After a year of rugby, dance and academics, Rock on a roll for Century

Senior makes run at football records

  • Century running back Tyrice Rock runs against Manchester Valley High during the Knights' 28-25 win over the Mavericks. Rock broke the Century single-season rushing record in that game, with 1,329 yards after seven games. He stands a chance to break the county rushing record of 1,819 yards, set by Liberty's Calvin Stacy in 1998.
Century running back Tyrice Rock runs against Manchester Valley… (Photo By Noah Scialom )
October 20, 2012|By Steve Jones

Despite spending a year away from football, Tyrice Rock of Century High School seemingly hasn't missed a beat, and is having a season that most players only dream about.

The senior Knight leads Carroll County in rushing attempts and yardage, and his 20 touchdowns far outdistance the current runner-up, Westminster wide receiver Garrett Bean. He has exceeded the 100-yard rushing mark in six of Century's seven games, and has gone for more than 200 yards four times.

Even with a tough performance Friday against Westminster, Rock still has a chance to break the all-time Carroll records for rushing yardage and touchdowns.

Those are impressive milestones for any player, but especially for one with limited offensive experience.

In his sophomore year, Rock began his varsity career as a defensive back. In the 2010 season finale, he rushed for more than 200 yards in a victory over Francis Scott Key, and it seemed that he might start his junior campaign in the offensive backfield.

But there was no junior season for Rock. The Sykesville resident was academically ineligible to play for the Knights last fall, and football would have to wait.

During his junior year, Rock worked hard to improve his grades. He also took up rugby and enrolled in a dance class at Maryland Dance Energy in Eldersburg — two activities that would make him a better football player a year later.

"Dance really helped with my footwork, and taught me to take more precise steps when I'm running with the ball," Rock said.

"I knew that I had to come back fully focused," he said. "I needed to have my head on straight with both academics and football."

While he was away from the gridiron, Rock learned the value of applying himself in the classroom.

"Academically, things are better for me," he said. "I was always a person who did the bare minimum (in school), and looking back now I shouldn't have done that."

After a year, Rock showed progress in the classroom, and Century head coach Jim Holzman welcomed him back.

"I wasn't sure what to expect from him this year," Holzman said. "I thought Tyrice would help us, but not as much as he has."

But no one expected this kind of production from a player who hadn't suited up since November 2010. Midway through the first quarter of Century's recent 28-25 victory over Manchester Valley, Rock broke the Century single-season rushing record previously set by Cory Anderlik in 2008.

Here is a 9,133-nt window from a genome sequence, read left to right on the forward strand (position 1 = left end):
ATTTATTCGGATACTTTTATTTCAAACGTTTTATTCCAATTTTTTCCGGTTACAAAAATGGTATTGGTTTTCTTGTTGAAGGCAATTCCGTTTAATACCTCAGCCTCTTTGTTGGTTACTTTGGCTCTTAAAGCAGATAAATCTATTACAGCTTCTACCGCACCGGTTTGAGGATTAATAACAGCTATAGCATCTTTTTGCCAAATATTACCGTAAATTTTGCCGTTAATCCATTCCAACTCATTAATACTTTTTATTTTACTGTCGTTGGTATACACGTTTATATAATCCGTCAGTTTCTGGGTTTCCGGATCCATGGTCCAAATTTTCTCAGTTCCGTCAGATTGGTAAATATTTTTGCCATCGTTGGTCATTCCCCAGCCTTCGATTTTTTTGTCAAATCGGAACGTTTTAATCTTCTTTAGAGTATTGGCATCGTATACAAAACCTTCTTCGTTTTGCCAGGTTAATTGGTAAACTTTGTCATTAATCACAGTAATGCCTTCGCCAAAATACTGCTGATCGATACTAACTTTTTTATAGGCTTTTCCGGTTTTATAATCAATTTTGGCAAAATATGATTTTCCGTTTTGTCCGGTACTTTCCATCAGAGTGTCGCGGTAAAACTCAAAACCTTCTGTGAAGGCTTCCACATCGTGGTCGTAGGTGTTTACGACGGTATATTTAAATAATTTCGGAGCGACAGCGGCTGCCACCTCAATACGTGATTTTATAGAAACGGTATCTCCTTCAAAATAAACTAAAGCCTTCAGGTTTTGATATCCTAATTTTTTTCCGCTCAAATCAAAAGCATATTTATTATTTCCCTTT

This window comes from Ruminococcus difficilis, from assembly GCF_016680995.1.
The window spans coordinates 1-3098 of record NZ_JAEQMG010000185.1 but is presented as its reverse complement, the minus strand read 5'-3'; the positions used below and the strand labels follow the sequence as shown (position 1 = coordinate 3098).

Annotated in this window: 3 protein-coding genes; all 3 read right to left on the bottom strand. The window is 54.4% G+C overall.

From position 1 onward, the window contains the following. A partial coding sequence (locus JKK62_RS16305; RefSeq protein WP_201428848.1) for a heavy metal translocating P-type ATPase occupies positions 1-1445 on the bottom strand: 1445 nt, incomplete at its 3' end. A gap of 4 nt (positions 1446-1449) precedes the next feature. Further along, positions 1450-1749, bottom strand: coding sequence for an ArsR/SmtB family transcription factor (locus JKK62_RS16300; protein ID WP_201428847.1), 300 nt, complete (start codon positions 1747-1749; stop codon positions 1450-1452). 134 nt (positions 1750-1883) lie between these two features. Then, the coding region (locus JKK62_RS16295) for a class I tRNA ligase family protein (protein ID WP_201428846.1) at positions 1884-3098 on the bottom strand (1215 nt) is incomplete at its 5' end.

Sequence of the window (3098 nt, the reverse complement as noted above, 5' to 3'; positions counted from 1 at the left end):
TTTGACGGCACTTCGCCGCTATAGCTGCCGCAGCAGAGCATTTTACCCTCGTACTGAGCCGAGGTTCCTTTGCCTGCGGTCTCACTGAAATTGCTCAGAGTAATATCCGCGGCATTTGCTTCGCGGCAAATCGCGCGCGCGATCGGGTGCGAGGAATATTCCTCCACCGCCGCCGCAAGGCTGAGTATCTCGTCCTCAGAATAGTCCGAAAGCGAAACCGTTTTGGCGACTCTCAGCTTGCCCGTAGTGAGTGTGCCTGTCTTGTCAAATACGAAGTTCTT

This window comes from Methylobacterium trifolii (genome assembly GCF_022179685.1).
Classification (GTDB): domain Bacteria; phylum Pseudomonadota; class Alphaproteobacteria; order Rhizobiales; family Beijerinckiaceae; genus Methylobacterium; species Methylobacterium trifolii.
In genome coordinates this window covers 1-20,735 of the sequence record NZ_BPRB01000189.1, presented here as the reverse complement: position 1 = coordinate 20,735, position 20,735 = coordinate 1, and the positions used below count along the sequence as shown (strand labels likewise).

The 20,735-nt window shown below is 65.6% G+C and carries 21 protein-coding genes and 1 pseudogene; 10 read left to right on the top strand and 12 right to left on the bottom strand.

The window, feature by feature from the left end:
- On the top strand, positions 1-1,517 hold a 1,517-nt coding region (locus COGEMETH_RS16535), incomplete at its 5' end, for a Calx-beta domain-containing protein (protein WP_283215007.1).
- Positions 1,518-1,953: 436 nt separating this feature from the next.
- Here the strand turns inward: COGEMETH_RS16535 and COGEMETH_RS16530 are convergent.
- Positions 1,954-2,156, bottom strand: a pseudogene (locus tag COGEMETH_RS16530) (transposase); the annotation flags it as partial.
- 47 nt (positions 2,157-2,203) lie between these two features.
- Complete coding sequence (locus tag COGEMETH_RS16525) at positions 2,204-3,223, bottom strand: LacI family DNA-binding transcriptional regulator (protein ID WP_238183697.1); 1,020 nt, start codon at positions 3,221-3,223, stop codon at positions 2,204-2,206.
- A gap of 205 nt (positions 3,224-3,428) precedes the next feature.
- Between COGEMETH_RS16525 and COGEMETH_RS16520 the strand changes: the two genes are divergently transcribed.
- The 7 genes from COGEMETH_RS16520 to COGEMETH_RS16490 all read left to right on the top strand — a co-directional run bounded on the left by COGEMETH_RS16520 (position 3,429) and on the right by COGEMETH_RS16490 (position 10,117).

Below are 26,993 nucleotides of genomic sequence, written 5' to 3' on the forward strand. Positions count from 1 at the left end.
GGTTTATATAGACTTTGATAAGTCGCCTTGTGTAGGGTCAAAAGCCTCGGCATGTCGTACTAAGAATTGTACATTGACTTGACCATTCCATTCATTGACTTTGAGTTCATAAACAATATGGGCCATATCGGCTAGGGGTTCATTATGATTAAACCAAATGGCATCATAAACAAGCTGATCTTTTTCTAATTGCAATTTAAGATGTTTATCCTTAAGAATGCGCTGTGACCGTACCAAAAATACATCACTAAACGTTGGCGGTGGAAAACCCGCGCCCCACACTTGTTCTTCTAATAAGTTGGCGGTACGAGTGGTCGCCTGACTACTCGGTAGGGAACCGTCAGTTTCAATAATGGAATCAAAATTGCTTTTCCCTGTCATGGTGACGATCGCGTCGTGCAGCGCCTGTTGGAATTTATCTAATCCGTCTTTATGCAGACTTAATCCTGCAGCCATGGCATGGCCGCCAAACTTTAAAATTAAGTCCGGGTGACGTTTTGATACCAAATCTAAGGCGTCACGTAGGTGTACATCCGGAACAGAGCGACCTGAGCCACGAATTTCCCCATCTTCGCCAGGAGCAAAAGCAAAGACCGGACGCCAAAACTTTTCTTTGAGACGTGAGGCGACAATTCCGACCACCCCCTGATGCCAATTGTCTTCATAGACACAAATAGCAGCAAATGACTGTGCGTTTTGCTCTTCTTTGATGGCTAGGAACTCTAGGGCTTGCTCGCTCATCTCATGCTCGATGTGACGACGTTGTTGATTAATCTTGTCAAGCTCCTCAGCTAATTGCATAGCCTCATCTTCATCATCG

Rock, who gained 141 yards on a career-high 34 carries against the Mavericks, had rushed for 1,329 yards in seven games going into this weekend.

He enters Century's final contests with an excellent shot to break the county rushing record of 1,819 yards, set by Liberty's Calvin Stacy in 1998.

His 20 touchdowns also put Rock in position to set a new county single-season scoring record.

"I never expected to break any records," said Rock, who also played lacrosse for the Knights. "I just wanted to play well enough to get looks from colleges. My dad (Troy Rock) played sports in high school and broke records, and I wanted to be like him. He always said that I could do it, but I didn't think I could. He told me that the word 'can't' should not be in my vocabulary."

Today, Holzman believes that Rock's presence is invaluable to the Knights.

"He's our go-to guy," Holzman said. "He can run in between the tackles, and he can run outside. Tyrice can run with power and run with speed, and he is patient. He has all the good things you want in a running back. Plus, he's a good kid and he's very coachable, which goes a long way."

Rock, who also returns kickoffs for the Knights, is the first to admit that he's not doing it by himself. A sizable offensive line led by seniors Donnie Knox and Ryder Cavey has blocked well for the 5-8 Rock, who hits the hole quickly and uses his speed to get outside.

"With our line, we not only have size and strength but also technique," said Rock. "They are very strong on the fundamentals. I tell them before every game that if they block for me, I'll get the yards and the touchdowns and we'll win the game."

While Rock has picked up the lion's share of yardage, his backfield running mate, junior Mike Ashwell, has gained more than 500 yards in seven games. That's not a surprise to their offensive linemen.

"I expected to have a 1000-yard rusher and a backup running back that would run all over the field," said Knox, a four-year starter who lines up at offensive tackle and defensive end.

Cavey believes that Rock's off season experience with rugby enhanced his teammate's improvement as a football player.

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